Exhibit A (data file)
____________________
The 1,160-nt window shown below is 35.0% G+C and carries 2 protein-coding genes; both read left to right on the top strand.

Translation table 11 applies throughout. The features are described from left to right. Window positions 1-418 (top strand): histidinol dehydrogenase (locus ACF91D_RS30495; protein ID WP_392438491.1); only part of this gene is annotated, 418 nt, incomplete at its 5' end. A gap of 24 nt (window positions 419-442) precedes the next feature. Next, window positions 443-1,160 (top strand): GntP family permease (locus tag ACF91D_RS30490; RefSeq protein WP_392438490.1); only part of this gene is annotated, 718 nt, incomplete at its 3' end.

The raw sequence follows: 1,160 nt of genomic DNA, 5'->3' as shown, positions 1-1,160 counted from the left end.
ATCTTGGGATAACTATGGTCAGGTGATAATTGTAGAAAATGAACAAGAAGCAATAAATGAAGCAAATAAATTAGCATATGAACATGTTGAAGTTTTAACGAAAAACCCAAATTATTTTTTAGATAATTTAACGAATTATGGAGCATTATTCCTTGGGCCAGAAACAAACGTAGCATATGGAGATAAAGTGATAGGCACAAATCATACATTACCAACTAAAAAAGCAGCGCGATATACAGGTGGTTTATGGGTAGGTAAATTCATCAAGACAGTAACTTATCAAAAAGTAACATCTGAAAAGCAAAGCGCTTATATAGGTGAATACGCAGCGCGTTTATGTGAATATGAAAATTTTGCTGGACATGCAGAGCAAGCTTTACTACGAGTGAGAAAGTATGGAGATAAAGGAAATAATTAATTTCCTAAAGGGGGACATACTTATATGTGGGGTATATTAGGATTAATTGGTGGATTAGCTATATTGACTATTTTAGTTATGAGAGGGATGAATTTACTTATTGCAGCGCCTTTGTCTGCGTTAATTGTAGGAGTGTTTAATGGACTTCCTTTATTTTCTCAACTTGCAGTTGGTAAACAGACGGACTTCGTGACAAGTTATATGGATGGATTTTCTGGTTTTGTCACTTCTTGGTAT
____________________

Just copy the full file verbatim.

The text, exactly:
The 1,160-nt window shown below is 35.0% G+C and carries 2 protein-coding genes; both read left to right on the top strand.

Translation table 11 applies throughout. The features are described from left to right. Window positions 1-418 (top strand): histidinol dehydrogenase (locus ACF91D_RS30495; protein ID WP_392438491.1); only part of this gene is annotated, 418 nt, incomplete at its 5' end. A gap of 24 nt (window positions 419-442) precedes the next feature. Next, window positions 443-1,160 (top strand): GntP family permease (locus tag ACF91D_RS30490; RefSeq protein WP_392438490.1); only part of this gene is annotated, 718 nt, incomplete at its 3' end.

The raw sequence follows: 1,160 nt of genomic DNA, 5'->3' as shown, positions 1-1,160 counted from the left end.
ATCTTGGGATAACTATGGTCAGGTGATAATTGTAGAAAATGAACAAGAAGCAATAAATGAAGCAAATAAATTAGCATATGAACATGTTGAAGTTTTAACGAAAAACCCAAATTATTTTTTAGATAATTTAACGAATTATGGAGCATTATTCCTTGGGCCAGAAACAAACGTAGCATATGGAGATAAAGTGATAGGCACAAATCATACATTACCAACTAAAAAAGCAGCGCGATATACAGGTGGTTTATGGGTAGGTAAATTCATCAAGACAGTAACTTATCAAAAAGTAACATCTGAAAAGCAAAGCGCTTATATAGGTGAATACGCAGCGCGTTTATGTGAATATGAAAATTTTGCTGGACATGCAGAGCAAGCTTTACTACGAGTGAGAAAGTATGGAGATAAAGGAAATAATTAATTTCCTAAAGGGGGACATACTTATATGTGGGGTATATTAGGATTAATTGGTGGATTAGCTATATTGACTATTTTAGTTATGAGAGGGATGAATTTACTTATTGCAGCGCCTTTGTCTGCGTTAATTGTAGGAGTGTTTAATGGACTTCCTTTATTTTCTCAACTTGCAGTTGGTAAACAGACGGACTTCGTGACAAGTTATATGGATGGATTTTCTGGTTTTGTCACTTCTTGGTAT